I’d seen pictures of the Great Hall of the People, of course. But no picture can measure up to entering the massive building for the first time, walking into that cavernous space and taking in the atmosphere. It’s a powerful thing, to stand where so many vital decisions and votes have taken place. All due respect to my home state of Texas and its pink granite capitol building, but I’m afraid China has it beat.
And this was no ordinary tour. My inaugural trip to the hall came on the opening day of this year’s National People’s Congress, China’s top legislature and the highest organ of state power. I was there to hear Premier Li Keqiang deliver the Report on the Work of the Government over the past year on behalf of the State Council. As I watched NPC deputies take their seats, I was struck by the tenor of the occasion — this was the first national legislative meeting since the 19th National Congress of the Communist Party of China — an important juncture that will determine the future of the country.
The work report reflected this period’s pivotal nature. At the cusp of what President Xi Jinping has called the “new era“ for Chinese socialism, Premier Li made firm pronouncements on what the government has done and will do in the coming year. Along with the announced GDP growth target of 6.5 percent, the report included continued commitments to high-quality growth, economic modernization and “three critical battles“: forestalling and curbing risk, ending extreme poverty and reducing pollution.
Li backed these statements of intent with more than words; he pointed to real-world results. With 68 million people lifted out of poverty since 2013, income growth constantly outpacing economic growth, an eye-poppingly low unemployment rate and higher levels of infrastructure spending than anywhere else on the planet, there has already been a great deal of success on these fronts. I personally experienced what were by all accounts the clearest winter skies Beijing has seen in years. The information in the report was, in essence, the supremely confident answer to a paramount question facing all governments: “Do you walk the walk, or merely talk the talk?“
While listening to the work report, I occasionally ventured from my seat in the gallery and looked over the first floor, where the 2,980 NPC deputies sat. I saw representatives from all walks of life — according to demographic data, they come from diverse backgrounds. Farmers, workers and technical personnel have the same status as government officials at the two sessions; all are deputies, each with one vote. I saw members of ethnic minority groups in traditional costumes and people who’d traveled hundreds of miles to attend. In that one enormous room, I saw all of China.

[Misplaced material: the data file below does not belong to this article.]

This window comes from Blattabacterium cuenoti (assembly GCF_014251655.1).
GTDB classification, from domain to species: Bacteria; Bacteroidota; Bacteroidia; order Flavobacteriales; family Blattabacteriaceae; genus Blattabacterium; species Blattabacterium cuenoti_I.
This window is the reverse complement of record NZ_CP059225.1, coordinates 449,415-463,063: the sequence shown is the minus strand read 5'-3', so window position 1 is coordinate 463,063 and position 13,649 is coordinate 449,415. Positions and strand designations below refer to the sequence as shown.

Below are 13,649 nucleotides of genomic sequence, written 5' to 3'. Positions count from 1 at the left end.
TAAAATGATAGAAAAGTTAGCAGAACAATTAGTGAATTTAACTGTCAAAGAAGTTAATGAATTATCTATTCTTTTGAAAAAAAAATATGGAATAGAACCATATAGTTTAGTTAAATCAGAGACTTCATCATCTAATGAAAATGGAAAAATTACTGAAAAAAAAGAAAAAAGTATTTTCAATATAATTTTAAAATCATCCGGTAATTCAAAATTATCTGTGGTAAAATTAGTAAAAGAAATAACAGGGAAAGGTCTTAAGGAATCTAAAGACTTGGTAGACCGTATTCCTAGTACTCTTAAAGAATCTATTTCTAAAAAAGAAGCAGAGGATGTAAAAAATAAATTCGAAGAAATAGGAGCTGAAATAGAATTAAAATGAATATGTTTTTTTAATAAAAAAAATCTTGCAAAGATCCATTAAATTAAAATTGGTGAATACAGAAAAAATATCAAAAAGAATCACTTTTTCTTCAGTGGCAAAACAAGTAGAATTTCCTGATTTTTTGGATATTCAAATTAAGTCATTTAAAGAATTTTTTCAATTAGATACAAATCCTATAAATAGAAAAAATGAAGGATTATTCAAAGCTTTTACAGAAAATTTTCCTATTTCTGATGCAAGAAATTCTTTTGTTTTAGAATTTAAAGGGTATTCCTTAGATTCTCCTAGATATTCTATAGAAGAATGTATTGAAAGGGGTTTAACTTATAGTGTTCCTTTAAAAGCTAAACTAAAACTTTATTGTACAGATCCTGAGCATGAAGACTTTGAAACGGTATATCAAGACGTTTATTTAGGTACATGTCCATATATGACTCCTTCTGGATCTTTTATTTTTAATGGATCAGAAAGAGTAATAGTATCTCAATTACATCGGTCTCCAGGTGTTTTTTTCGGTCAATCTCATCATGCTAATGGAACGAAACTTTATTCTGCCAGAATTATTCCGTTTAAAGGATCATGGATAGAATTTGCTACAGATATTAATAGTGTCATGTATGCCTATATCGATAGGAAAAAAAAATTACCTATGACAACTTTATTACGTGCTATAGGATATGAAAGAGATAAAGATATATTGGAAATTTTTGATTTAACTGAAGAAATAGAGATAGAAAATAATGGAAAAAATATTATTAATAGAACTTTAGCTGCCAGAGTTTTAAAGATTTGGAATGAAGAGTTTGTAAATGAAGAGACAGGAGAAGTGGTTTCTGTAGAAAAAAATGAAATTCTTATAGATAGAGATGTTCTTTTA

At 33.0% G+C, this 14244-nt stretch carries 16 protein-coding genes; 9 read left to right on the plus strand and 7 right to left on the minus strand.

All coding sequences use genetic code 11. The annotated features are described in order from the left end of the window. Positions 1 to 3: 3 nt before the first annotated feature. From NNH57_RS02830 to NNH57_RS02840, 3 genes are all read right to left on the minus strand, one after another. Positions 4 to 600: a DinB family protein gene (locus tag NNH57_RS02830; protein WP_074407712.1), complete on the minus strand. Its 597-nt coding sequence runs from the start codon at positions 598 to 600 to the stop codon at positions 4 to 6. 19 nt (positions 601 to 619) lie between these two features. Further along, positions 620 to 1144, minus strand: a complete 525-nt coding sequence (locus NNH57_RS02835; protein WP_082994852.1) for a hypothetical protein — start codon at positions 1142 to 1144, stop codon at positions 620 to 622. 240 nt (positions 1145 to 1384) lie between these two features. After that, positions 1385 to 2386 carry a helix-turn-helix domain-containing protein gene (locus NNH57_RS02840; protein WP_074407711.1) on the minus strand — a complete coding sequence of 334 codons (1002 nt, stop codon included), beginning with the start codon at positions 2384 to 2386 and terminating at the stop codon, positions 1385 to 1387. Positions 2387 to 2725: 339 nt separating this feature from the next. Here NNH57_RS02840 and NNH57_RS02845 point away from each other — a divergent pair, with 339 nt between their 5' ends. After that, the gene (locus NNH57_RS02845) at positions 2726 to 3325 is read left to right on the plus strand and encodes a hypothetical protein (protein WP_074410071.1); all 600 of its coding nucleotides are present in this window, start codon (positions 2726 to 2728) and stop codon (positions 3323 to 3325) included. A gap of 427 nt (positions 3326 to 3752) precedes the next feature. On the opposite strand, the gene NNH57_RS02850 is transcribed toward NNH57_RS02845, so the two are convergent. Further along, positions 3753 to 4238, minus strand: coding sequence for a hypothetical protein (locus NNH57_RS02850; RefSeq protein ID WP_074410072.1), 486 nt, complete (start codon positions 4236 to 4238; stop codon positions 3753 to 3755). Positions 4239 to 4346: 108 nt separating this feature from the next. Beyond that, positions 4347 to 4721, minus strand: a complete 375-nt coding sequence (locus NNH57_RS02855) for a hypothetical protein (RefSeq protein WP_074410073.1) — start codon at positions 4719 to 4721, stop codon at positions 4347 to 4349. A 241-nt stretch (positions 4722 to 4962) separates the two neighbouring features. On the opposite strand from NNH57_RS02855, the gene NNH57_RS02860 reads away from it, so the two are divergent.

And before the report was read, I stood with the rest of the chamber as the national anthem played. I am, of course, not Chinese. But as the music swelled and thousands of voices rose in unison, I couldn’t help but be moved by the gravity of the moment. This spirit of consensus continued through the opening plenary, as deputies made clear their approval for the report through applause and engaged in friendly conversation before and after the meeting. Disagreements no doubt exist within such a large and sundry group, but at its core this is an assembly unified on a mission of sustained national development, able to resolve differences amicably and ready to take on the vital responsibility it has been given by its electoral units.
Such a culture of common purpose is altogether alien compared with my time on the sidelines of United States politicking. Where was the factionalism? Where was the partisan rancor? Legislation in my home country is characterized by bickering and obstruction, most recently observed with multiple instances of government funding gaps. Such gaps can lead to total shutdowns, as was the case for a few days in January. With such incidents growing all too common, is there a better word for the state of affairs there than “dysfunction“? I have my doubts.
Expectations will continue to run high among the Chinese people for an improved standard of living, and the difficulties the CPC and government face in meeting those expectations are the greatest any country has ever known. Ensuring prosperity for nearly a billion and a half people is a governance challenge I could never hope to understand. Yet the mood everywhere I’ve gone is optimistic. It would be foolish to deny there are problems in China — no place is perfect, after all. But people here acknowledge those problems while understanding they take time to fix. And, perhaps most importantly, they believe their government will do so. With the accomplishments over the last five years, and in the nearly 70 since the PRC was founded, that belief is well-placed.
It’s hard not to contrast that with life in the US — where everyone knows what the problems are, has been dealing with them for decades and has no faith their government can or will do anything to help. Back home, my heart broke every time I spoke to people unable to afford basic necessities like housing or health care, and it only got worse when I asked officials what their solutions were. Across the board, the answers were the same: variations on “nothing we can do“.
With the Party and government’s unwavering determination to uplift the people and provide Chinese citizens with a better life, I’d be surprised to learn anyone here has “nothing we can do“ in their vocabulary.